Chinese Food Guide: All You Need To Know About Chinese Cuisine
From char siu to xiao long bao, we'll demystify your favorite Chinese food!
What is Chinese Food?
Chinese food is one of the most recognizable in the world: go to any bustling metro in the world and you're likely to find a local Chinatown. From the savory chow mein to juicy dim sum and even sweet treats like tanghulu (candied fruit), Chinese cuisine has captivated the world not just with its unique flavors, but also how easily and conveniently Chinese dishes can be prepared. So convenient, in fact, that it's hard not to associate Chinese food with takeout!
Just like its country of origin, Chinese cuisine is so vast that it can actually be broken down to eight of its most prominent regional cuisines: Anhui, Cantonese, Fujian, Hunan, Jiangsu, Shandong, Szechuan, and Zhejiang. Out of these, Cantonese and Szechuan may be the most popular. Cantonese food, which is known for dishes like char siu and smoked duck, features mild, fresh, slightly sweet flavors. Meanwhile, Szechuan cuisine is known for dishes like kung pao chicken and mapo tofu, which feature a numbing and spicy mala flavor (ma means numbing, and la means spicy).
Some Chinese food staples include noodles, stir-fried dishes, rice, tofu, chili oil, and various seasonings that give Chinese dishes their signature taste and aroma. Chinese cuisine is inspired not only by the geography of its regions; it is also steeped in history and culture, with many dishes having origins and meanings tied to traditional or historical events.
Common Chinese Food Terms
Here are some Chinese food terms you might encounter when you're ordering at your favorite Chinese restaurant. While the Chinese characters for most of these terms are the same, different Chinese dialects pronounce it differently. This collection lists the most popularly used pronunciations in the Philippines, but we've also included the pronunciations used by other Asian and Western countries (the dialects are noted in parentheses).
"Bao" (Mandarin) can refer to sweet steamed buns filled with meat or vegetables. The Philippines also has a version of bao, called siopao, which originates from the Cantonese siu bao, and is usually filled with pork asado (a localized version of the Chinese char siu), or bola-bola (meatballs).
Bao can also refer to dumplings, as in xiao long bao (soup dumplings).
"Cha" (Mandarin) means tea. Some of its most popular variants include: hongcha, which literally translates to "red tea" but actually refers to black tea, wulongcha or oolong tea, molihuacha (pronounced mwoh-li-hwa-cha) or jasmine tea, and of course, naicha, or milk tea.
"Chao" means stir-fried. If encountered on a menu, items that begin with "chao" are usually stir-fried, like chao mian (pronounced chow-miyen), which is also more popularly spelled as "chow mein," and chao fan or fried rice ("fan" means rice).
In the Philippines, where the Fujian dialect is also spoken, some dishes may begin with "cha" instead of "chao." Some examples that use the Fujian pronunciation are chami (stir-fried thick egg noodles) and cha misua (stir-fried wheat vermicelli noodles).
"Char Siu" (Cantonese) or "Cha shao" (Mandarin) is Chinese barbequed pork, usually tinted red from the red yeast rice in its marinade, along with sweeteners and five-spice powder.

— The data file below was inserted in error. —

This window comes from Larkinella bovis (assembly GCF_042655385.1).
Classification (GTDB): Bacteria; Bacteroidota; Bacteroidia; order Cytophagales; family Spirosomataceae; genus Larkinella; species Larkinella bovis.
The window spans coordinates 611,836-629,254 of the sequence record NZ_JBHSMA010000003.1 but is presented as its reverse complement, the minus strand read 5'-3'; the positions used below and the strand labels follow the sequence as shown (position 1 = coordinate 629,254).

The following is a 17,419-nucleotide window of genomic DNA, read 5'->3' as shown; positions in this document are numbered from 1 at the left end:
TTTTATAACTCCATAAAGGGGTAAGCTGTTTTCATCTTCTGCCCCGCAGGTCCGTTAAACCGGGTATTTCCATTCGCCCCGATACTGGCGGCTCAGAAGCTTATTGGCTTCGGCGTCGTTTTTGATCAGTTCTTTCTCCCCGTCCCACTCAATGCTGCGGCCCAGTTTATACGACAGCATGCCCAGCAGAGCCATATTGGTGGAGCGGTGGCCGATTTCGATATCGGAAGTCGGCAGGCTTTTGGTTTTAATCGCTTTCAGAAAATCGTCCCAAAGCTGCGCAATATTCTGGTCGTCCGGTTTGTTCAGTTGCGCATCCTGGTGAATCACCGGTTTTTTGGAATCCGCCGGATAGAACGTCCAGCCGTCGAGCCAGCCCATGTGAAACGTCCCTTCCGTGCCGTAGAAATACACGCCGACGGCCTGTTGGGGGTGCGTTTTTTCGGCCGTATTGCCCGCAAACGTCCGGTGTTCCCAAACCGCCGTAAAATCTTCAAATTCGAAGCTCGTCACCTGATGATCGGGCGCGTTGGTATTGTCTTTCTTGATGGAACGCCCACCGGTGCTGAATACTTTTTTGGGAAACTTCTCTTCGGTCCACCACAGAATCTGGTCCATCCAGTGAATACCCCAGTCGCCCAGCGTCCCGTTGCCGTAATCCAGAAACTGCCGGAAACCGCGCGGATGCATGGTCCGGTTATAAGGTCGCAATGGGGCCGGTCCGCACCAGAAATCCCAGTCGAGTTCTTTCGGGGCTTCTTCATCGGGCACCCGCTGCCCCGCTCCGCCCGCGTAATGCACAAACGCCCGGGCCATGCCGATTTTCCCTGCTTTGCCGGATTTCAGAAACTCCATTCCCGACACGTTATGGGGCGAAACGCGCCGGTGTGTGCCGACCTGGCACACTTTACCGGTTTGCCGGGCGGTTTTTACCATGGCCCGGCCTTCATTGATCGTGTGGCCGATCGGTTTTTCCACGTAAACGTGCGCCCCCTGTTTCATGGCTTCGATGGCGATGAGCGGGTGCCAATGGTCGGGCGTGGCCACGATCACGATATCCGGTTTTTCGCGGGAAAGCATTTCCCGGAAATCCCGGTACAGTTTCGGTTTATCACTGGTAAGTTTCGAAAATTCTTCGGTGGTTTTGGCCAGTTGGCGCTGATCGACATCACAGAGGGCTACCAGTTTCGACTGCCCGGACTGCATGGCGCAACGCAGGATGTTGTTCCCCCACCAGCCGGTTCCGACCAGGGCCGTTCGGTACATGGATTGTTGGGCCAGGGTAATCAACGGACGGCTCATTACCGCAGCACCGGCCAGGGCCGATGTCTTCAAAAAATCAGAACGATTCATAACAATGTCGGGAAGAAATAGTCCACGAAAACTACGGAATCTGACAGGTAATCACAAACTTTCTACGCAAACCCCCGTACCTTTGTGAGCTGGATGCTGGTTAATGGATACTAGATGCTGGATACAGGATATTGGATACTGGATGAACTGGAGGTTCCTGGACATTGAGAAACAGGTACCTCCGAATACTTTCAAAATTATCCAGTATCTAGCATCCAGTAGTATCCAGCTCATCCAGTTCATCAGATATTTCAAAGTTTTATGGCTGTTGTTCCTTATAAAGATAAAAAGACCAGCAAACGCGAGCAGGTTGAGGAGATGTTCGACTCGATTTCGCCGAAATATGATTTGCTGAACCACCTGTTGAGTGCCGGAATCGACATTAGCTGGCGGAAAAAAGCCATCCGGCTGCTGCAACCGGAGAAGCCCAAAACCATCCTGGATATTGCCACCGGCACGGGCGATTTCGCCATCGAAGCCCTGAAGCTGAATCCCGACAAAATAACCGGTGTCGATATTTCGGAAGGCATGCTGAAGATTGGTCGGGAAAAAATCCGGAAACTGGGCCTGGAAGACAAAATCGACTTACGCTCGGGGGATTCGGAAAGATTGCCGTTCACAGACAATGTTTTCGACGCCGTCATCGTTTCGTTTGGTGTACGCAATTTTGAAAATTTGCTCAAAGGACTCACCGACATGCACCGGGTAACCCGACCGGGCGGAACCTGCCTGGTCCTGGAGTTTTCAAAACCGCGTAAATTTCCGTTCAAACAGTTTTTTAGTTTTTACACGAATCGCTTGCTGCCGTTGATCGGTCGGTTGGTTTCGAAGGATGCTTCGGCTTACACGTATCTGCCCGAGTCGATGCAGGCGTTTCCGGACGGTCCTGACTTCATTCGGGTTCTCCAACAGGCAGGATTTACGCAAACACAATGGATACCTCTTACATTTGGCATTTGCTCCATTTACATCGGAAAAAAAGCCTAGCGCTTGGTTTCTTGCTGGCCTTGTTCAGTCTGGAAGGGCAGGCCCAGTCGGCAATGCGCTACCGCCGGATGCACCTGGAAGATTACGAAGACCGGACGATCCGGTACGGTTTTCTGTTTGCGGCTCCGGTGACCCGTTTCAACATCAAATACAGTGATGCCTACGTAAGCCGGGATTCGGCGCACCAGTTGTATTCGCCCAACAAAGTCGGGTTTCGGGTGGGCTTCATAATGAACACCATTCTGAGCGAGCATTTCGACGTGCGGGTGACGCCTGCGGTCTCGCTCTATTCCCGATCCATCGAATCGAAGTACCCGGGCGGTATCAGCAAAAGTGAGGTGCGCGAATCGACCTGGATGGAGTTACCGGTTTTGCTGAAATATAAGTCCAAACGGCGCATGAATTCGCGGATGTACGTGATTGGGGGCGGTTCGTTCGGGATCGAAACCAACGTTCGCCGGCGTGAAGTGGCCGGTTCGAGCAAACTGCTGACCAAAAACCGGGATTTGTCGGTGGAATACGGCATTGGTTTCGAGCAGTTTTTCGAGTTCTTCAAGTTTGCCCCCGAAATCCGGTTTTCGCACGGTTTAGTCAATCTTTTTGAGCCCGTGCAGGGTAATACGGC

The Philippines has a localized version called the pork asado, but instead of being grilled, the Chinese-Filipino asado is braised or roasted in an oven. It can also be called "cha siu," which is the Fujian pronunciation.
While char siu also bears close ties with the Japanese chashu, the key difference is that chashu is made with a slab of pork belly rolled into a log, and marinated without five-spice powder or the red yeast rice. Chashu is also braised instead of grilled.
"Chopsuey" is the Americanized name of the Chinese stir-fried vegetable dish, za sui (Mandarin, pronounced "tsa-sway"). Za means "miscellaneous" while sui means "vegetables." In the Philippines, it can also be referred to by its Fujian pronunciation, "chap chye" (pronounced "tsap tsai").
"Congee" is the blanket term for Asian rice porridge or gruel; usually referring to Chinese porridge. Unlike the rest of this list, congee actually comes from the Tamil word kanji, which translates to "boilings," or the water in which rice has been cooked.
In Chinese, congee is called zhou (Mandarin) or juk (Cantonese), and is usually served with a side of braised meat, century egg, and pickled vegetables.
"Dim sum" (Cantonese) or "Dian xin" (Mandarin) are small steamed or fried dishes, which can be sweet or savory bites. Its literal translation is "to lightly touch the heart," and is usually eaten as a light snack.
Savory dim sum include dumplings like xiao long bao or siu mai (Cantonese), which is a popular dim sum in the Philippines. Locally, siu mai is more popularly known as siomai (Fujian) and they are usually made with pork and shrimp.
Dim sum can also be sweet, and some examples include jiandui, which are fried sesame balls filled with sweet mung bean paste (popularly known in the Philippines as buchi), and danta or egg tarts, which are closely related to Portuguese egg tarts.
Egg Foo Yong
"Egg Foo Yong" (Cantonese, also spelled foo young or fu yung) or "Fu Rong Dan" (Mandarin), means hibiscus egg. and is a kind of omelet filled with vegetables like beansprouts, cabbage, spring onions, mushrooms, and water chestnuts. It can also be made with meat and seafood like shrimp or crab, and is usually served with a glossy brown gravy.